WWW #10: Career

Today’s Topic: How careers have changed – hopefully for the better

Many have been taught since they were children the correct way their lives should go: go to school, get educated, work for a business, stay in that business for forty years or longer, and finally enjoy retirement. For better or worse, things have changed.

Not only are students changing their majors midway through college after realizing what they actually want to do with their lives, but they’re also taking out sizable loans to make it through to their graduation day (which are costly and a huge burden on students in the U.S.). Due to these large loans that have to be paid back over the course of many years, students don’t have the luxury of entering an industry they’re interested in working in, and instead have to take whatever they can get to pay their debts.

Less than 20 years ago, students out of high school could find a fulfilling career. In modern day society, many companies scoff at the idea of hiring someone who hasn’t already done at least a year of internships, has a college degree (or two, or a masters), and is willing to work for lower pay because even if they fit the requirements they’re still only offered entry-level positions.

Students that once dreamed of becoming a doctor to help people now feel chained to their jobs because of debt. The job that they spent well over a decade preparing for brings them no joy because of the amount of time it took to reach their position, and any happiness they once felt is overshadowed by the sinking feeling of owing more than they can pay off in a reasonable amount of time. Those that were lucky enough to not need a loan or worked full-time to get through college generally find that they would have an easier time finding a job if they did free internships instead of paying their way through college with a (generally minimum wage) job.

I won’t lie, dear readers; I wanted to be a veterinarian since I was four-years-old. It was my dream growing up. I thought about working with animals on a daily basis with a warm feeling in my heart, and never let go of that love no matter what people told me. Then came my second year of high school. They were already asking students what they wanted to be, where they would apply, and what extra resources they should be doing in school in order to get into certain colleges.

I learned that I would have to spend at least 16 hours a day on school-related activities (such as doing clubs, community service, youth internships, and other extracurriculars on top of my already packed school schedule) to even be accepted by the colleges that offered a veterinary program in my area. On top of that, I would have to take out sizable loans and go through a minimum of eight years at one such college to receive my degree.

Even then, after taking out a huge debt, going through eight more years of schooling after high school, and working myself ragged, I’d still only be able to apply to work as an intern at vet clinics until I had a few years of doing so under my belt. Then, over a decade after graduating college, I might be able to be a fully fledged veterinarian.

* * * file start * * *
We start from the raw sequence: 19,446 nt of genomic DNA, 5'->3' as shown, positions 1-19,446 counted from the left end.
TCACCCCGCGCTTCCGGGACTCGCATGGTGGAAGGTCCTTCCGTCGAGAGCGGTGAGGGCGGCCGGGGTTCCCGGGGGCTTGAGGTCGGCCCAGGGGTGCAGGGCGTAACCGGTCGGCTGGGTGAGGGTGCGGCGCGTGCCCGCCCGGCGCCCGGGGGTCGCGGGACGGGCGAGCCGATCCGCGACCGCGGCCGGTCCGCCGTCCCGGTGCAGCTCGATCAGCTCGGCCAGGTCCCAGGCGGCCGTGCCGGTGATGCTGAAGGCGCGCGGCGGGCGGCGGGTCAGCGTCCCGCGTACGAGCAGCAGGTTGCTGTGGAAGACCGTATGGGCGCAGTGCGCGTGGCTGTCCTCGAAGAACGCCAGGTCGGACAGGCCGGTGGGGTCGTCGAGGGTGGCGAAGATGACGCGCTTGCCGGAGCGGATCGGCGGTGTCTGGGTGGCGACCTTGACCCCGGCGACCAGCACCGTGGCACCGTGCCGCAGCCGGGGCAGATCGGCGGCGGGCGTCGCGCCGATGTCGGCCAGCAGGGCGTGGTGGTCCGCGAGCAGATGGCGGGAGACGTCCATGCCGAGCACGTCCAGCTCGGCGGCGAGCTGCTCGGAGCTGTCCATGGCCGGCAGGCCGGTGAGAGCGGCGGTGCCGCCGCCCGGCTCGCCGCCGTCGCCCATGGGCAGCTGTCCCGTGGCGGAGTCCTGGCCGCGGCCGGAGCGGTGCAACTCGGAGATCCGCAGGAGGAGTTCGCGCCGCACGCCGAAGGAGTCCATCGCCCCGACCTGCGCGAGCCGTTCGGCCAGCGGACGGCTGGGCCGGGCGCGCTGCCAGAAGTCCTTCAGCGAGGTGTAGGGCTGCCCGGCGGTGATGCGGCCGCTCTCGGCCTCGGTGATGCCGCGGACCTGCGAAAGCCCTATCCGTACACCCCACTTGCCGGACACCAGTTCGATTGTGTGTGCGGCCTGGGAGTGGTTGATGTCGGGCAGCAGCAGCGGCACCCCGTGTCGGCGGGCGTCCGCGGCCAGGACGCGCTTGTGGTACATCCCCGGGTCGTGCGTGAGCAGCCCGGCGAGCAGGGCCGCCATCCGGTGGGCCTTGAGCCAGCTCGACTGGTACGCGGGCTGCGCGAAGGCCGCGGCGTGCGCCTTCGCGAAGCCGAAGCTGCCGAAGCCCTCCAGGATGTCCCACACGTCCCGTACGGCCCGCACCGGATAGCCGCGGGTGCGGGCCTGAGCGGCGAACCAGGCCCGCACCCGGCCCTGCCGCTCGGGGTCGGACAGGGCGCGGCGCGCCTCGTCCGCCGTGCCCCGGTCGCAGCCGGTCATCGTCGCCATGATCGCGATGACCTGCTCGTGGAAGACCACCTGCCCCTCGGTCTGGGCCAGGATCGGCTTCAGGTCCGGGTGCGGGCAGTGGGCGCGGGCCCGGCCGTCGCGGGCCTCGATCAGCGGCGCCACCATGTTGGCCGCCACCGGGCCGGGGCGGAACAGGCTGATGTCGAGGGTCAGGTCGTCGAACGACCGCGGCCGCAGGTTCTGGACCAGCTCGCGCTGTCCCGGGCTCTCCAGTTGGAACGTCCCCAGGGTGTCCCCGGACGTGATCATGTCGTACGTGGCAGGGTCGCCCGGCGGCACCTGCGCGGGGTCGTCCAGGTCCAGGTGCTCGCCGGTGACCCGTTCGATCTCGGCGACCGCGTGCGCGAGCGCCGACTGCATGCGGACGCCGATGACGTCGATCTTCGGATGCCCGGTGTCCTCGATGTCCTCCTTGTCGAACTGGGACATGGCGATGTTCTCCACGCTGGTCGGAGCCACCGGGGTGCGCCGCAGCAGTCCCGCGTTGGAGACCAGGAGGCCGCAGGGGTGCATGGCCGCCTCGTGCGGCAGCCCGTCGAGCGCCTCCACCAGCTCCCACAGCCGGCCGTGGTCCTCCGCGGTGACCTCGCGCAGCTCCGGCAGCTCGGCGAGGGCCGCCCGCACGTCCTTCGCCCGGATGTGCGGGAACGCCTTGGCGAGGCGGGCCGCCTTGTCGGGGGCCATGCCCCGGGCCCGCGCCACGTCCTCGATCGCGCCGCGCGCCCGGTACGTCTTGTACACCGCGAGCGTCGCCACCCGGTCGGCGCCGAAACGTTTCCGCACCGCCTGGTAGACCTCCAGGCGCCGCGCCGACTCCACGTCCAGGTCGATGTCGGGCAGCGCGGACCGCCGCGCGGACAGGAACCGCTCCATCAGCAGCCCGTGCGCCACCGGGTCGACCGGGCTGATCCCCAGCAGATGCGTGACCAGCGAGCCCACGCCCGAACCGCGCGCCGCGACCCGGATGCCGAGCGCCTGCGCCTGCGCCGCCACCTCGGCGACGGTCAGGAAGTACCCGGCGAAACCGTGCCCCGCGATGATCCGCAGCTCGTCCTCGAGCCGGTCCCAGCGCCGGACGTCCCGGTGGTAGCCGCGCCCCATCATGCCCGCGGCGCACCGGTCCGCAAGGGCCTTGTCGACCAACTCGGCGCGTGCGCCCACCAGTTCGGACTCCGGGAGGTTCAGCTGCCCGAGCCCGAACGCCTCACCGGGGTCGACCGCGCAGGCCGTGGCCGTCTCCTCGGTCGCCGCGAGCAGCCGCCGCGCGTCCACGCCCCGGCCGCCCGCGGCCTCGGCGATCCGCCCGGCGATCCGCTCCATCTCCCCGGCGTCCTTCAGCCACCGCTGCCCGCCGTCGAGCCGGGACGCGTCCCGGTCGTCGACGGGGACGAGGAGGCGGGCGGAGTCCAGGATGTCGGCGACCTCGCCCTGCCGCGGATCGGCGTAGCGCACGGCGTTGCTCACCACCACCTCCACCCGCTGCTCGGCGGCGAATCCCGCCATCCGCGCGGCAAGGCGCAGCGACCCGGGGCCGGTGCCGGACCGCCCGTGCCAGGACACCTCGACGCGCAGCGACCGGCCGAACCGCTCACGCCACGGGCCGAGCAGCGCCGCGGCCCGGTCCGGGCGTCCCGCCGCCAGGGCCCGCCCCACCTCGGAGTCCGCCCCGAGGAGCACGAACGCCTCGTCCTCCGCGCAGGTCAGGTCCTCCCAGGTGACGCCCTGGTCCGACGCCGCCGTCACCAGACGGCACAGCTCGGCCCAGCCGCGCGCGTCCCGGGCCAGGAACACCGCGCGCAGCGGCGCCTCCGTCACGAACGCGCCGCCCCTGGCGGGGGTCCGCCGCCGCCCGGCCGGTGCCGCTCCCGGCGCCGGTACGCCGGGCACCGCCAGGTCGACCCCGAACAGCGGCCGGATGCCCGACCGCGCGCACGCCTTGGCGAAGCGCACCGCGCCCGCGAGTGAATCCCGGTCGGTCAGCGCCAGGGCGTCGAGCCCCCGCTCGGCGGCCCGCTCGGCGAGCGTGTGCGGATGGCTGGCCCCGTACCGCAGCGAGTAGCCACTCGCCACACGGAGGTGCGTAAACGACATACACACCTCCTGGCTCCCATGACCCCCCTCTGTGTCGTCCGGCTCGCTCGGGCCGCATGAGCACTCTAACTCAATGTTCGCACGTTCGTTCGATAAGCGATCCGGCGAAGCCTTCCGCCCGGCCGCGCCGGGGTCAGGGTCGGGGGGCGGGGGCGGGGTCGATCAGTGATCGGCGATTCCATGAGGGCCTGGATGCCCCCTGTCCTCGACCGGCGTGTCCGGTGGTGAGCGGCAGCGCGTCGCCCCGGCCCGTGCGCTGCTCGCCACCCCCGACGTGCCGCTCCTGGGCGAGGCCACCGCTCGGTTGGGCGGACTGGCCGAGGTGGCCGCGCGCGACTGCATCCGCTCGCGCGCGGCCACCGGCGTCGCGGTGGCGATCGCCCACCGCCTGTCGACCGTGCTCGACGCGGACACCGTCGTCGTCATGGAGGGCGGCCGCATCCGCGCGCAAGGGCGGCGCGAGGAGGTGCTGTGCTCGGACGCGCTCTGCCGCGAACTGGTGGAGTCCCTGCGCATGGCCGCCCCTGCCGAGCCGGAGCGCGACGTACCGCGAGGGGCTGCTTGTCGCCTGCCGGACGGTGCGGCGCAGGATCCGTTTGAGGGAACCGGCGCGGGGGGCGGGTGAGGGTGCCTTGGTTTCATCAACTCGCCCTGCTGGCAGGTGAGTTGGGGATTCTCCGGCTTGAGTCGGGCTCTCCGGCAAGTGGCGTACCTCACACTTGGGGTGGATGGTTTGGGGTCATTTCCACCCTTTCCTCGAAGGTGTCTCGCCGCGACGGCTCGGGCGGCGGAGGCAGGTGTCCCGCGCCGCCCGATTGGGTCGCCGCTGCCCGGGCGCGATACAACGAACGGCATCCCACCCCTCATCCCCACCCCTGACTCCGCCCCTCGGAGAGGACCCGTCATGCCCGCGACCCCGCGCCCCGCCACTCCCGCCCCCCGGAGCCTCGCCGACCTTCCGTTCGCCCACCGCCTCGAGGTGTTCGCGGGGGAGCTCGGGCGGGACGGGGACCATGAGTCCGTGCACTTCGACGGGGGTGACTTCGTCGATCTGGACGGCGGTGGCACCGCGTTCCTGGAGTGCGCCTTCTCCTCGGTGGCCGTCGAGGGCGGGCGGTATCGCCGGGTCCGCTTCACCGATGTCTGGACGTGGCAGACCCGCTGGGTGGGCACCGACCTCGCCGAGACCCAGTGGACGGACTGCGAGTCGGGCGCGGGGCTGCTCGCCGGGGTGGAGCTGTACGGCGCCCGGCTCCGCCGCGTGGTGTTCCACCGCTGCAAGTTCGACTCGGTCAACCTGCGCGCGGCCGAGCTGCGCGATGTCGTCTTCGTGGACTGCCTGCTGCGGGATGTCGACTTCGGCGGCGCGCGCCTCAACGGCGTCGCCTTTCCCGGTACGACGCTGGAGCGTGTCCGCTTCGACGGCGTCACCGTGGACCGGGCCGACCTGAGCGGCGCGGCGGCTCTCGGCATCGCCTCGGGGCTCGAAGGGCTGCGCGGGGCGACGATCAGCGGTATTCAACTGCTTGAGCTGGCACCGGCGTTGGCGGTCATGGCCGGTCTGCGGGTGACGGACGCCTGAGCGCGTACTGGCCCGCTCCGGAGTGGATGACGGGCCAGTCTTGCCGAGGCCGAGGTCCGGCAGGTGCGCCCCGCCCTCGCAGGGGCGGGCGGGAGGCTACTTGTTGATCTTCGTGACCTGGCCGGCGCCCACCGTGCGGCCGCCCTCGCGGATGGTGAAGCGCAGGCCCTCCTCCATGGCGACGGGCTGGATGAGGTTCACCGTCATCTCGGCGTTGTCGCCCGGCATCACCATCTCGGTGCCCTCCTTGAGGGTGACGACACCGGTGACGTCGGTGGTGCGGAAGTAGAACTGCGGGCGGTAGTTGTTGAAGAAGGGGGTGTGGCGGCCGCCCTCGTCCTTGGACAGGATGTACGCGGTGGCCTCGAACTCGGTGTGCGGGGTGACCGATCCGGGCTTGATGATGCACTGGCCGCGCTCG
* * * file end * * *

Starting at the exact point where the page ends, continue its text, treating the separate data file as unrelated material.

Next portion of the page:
It crushed my soul. To be told when you’re younger, “You can be whatever you want to be!” only to have your face slammed in the door of opportunity because you don’t have the funds and don’t want to spend half your life paying for your eduction is a horrible, nightmarish experience I wouldn’t wish on anyone. Yet my experience is mirrored by many. Others had the same wake up call as I did, and even worse a great deal of people actually took the loans and went through the grueling process that led to unsatisfying lives and huge debts.

I couldn’t be sure that I wouldn’t come to resent my job in the future if I never saw a full paycheck until I was in my 50’s. The thought of a looming debt plaguing my every action was too much. Instead, I paid my own way through college by working full-time while taking on a full course load (which I don’t suggest to anyone, yet it’s becoming more of a necessity nowadays), found an entry-level job that I worked at while slowly moving up the internal ladder, and perched myself near the top of the company in a relatively short amount of time because of the skills and knowledge I brought to the table. I had achieved what many dream of: I had a career I could keep working at until retirement.

Even with a secure career, which everyone had told me since I was a child was the dream, I didn’t feel complete. It took moving to another country and starting my life over again to truly feel happy. If I had gone through vet school and started working as a veterinarian, what would I have done if I still didn’t feel complete even while working in a career position? Run away from my debts? Unlikely. In the end, I’m glad I chose the an option that gave me such freedoms, and I’m disheartened to know there are others who might not have the same choice.

Conclusion:

The idea of choosing what you want to do for the rest of your life when you’ve barely lived a quarter of your life can sometimes be a crazy notion. Thankfully, today’s society is changing for the better to allow easier movement from job to job, and the notion of career positions is changing. In a world where finding a career has so much weight and important, it should be an easier decision to make that isn’t based on finances.

How certain are you with your current position? Do you think you’ll have a career change (or two) later on in life? Let us know in the comments below! Let’s get a discussion going, yeah?

Happy reading, writing, working, and living!

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